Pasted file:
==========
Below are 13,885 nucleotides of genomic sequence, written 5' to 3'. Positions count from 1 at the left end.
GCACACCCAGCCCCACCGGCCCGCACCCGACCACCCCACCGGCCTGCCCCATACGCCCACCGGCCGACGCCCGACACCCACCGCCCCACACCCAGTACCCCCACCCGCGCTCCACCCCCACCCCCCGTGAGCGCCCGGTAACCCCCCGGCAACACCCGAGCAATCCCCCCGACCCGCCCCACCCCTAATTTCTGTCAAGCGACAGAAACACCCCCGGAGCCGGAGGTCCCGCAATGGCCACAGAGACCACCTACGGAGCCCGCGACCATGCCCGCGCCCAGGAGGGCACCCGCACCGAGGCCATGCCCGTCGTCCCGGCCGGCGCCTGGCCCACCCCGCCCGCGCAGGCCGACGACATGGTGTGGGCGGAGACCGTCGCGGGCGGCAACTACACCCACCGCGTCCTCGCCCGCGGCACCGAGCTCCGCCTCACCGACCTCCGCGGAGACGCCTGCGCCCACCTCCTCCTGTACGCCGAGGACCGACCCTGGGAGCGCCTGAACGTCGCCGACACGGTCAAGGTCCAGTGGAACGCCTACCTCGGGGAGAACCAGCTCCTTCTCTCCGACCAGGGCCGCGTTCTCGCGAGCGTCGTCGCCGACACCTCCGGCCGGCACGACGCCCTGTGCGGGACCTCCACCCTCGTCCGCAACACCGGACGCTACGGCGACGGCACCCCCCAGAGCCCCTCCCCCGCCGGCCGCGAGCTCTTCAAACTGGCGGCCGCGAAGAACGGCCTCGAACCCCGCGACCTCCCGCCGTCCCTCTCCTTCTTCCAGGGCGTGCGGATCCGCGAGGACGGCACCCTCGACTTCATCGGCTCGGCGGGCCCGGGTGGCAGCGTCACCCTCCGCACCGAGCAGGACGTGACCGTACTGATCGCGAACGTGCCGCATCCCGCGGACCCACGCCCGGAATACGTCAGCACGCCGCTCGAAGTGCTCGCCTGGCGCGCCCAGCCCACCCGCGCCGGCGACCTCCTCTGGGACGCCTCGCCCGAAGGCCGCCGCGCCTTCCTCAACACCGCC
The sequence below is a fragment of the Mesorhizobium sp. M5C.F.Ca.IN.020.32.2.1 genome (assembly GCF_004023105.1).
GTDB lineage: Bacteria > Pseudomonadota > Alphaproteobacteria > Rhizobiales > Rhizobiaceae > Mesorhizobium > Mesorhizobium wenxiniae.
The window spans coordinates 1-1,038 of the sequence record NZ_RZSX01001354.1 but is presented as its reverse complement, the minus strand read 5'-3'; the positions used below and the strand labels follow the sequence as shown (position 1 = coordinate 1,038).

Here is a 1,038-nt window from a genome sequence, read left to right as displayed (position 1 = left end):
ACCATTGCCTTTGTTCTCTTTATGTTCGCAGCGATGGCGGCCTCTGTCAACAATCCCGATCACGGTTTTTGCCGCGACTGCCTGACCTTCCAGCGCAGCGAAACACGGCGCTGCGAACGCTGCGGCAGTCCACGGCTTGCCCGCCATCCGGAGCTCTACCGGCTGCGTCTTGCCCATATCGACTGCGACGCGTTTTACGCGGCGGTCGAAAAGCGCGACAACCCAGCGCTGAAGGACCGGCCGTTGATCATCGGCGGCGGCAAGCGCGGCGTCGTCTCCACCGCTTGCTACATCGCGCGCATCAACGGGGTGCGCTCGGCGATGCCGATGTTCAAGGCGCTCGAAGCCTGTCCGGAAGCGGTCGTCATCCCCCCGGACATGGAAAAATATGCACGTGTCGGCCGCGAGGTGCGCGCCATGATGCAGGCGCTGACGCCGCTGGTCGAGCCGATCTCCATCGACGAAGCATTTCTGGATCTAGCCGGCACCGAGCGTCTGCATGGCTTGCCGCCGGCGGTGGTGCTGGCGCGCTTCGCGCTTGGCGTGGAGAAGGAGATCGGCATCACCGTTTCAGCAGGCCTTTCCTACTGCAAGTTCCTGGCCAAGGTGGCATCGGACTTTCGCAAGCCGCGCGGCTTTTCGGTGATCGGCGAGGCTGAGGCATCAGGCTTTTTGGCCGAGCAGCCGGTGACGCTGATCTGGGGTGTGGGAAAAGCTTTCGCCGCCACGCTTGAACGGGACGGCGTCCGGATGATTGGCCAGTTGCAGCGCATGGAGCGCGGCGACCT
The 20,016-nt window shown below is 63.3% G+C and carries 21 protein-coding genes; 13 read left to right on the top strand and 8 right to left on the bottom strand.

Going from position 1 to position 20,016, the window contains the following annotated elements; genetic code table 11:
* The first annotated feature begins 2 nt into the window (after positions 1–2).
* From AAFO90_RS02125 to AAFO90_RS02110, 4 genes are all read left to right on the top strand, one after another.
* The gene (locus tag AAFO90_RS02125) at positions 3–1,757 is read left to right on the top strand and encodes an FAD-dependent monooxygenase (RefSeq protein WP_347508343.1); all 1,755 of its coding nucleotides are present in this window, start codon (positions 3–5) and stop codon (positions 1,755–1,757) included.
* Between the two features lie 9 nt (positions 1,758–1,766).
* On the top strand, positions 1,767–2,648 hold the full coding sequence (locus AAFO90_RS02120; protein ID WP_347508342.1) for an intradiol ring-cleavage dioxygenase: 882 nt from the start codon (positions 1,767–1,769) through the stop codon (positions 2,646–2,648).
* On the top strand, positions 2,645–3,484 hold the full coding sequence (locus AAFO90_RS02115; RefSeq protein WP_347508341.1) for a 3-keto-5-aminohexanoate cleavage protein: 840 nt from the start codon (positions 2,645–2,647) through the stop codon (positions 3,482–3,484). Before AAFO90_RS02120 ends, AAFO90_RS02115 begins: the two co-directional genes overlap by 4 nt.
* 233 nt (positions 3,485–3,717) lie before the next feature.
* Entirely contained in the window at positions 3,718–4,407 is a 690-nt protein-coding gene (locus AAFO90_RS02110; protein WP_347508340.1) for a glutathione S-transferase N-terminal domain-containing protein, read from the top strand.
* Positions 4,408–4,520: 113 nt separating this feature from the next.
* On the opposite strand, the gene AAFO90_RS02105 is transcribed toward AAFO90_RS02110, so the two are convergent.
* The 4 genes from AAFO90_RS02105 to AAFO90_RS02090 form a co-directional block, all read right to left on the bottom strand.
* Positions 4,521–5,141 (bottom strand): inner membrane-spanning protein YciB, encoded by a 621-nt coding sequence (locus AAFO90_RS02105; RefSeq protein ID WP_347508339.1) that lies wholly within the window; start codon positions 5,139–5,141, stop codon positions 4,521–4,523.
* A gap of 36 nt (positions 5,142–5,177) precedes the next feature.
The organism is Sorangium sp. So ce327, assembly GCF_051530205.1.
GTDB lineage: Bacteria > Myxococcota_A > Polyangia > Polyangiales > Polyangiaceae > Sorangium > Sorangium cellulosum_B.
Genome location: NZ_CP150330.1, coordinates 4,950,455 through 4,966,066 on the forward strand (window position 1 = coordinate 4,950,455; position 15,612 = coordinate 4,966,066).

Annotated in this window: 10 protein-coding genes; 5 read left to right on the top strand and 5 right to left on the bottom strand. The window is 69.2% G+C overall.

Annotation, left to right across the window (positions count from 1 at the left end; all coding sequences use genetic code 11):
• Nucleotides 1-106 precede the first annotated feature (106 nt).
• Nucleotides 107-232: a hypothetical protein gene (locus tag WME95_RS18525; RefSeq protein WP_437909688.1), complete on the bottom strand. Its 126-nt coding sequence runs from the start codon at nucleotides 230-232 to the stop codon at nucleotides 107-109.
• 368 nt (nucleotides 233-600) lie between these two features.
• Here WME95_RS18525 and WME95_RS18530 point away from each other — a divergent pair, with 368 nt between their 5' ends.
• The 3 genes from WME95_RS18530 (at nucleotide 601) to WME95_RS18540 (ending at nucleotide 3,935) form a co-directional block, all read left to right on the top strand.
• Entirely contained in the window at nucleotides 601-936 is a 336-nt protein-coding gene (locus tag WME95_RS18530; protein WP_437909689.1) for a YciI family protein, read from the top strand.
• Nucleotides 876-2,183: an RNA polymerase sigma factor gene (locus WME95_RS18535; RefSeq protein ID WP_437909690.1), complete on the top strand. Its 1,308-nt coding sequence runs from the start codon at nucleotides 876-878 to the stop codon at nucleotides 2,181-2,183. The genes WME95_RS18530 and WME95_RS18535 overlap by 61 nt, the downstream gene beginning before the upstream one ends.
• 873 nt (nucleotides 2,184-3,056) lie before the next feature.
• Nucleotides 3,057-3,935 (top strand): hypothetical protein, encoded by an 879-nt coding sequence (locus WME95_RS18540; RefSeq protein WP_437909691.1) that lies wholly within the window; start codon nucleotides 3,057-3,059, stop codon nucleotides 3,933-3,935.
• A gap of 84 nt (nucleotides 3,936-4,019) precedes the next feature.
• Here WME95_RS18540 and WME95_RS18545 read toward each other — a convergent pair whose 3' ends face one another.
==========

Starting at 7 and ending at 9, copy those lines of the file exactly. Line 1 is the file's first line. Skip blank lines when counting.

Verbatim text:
ACCATTGCCTTTGTTCTCTTTATGTTCGCAGCGATGGCGGCCTCTGTCAACAATCCCGATCACGGTTTTTGCCGCGACTGCCTGACCTTCCAGCGCAGCGAAACACGGCGCTGCGAACGCTGCGGCAGTCCACGGCTTGCCCGCCATCCGGAGCTCTACCGGCTGCGTCTTGCCCATATCGACTGCGACGCGTTTTACGCGGCGGTCGAAAAGCGCGACAACCCAGCGCTGAAGGACCGGCCGTTGATCATCGGCGGCGGCAAGCGCGGCGTCGTCTCCACCGCTTGCTACATCGCGCGCATCAACGGGGTGCGCTCGGCGATGCCGATGTTCAAGGCGCTCGAAGCCTGTCCGGAAGCGGTCGTCATCCCCCCGGACATGGAAAAATATGCACGTGTCGGCCGCGAGGTGCGCGCCATGATGCAGGCGCTGACGCCGCTGGTCGAGCCGATCTCCATCGACGAAGCATTTCTGGATCTAGCCGGCACCGAGCGTCTGCATGGCTTGCCGCCGGCGGTGGTGCTGGCGCGCTTCGCGCTTGGCGTGGAGAAGGAGATCGGCATCACCGTTTCAGCAGGCCTTTCCTACTGCAAGTTCCTGGCCAAGGTGGCATCGGACTTTCGCAAGCCGCGCGGCTTTTCGGTGATCGGCGAGGCTGAGGCATCAGGCTTTTTGGCCGAGCAGCCGGTGACGCTGATCTGGGGTGTGGGAAAAGCTTTCGCCGCCACGCTTGAACGGGACGGCGTCCGGATGATTGGCCAGTTGCAGCGCATGGAGCGCGGCGACCT
The 20,016-nt window shown below is 63.3% G+C and carries 21 protein-coding genes; 13 read left to right on the top strand and 8 right to left on the bottom strand.

Going from position 1 to position 20,016, the window contains the following annotated elements; genetic code table 11: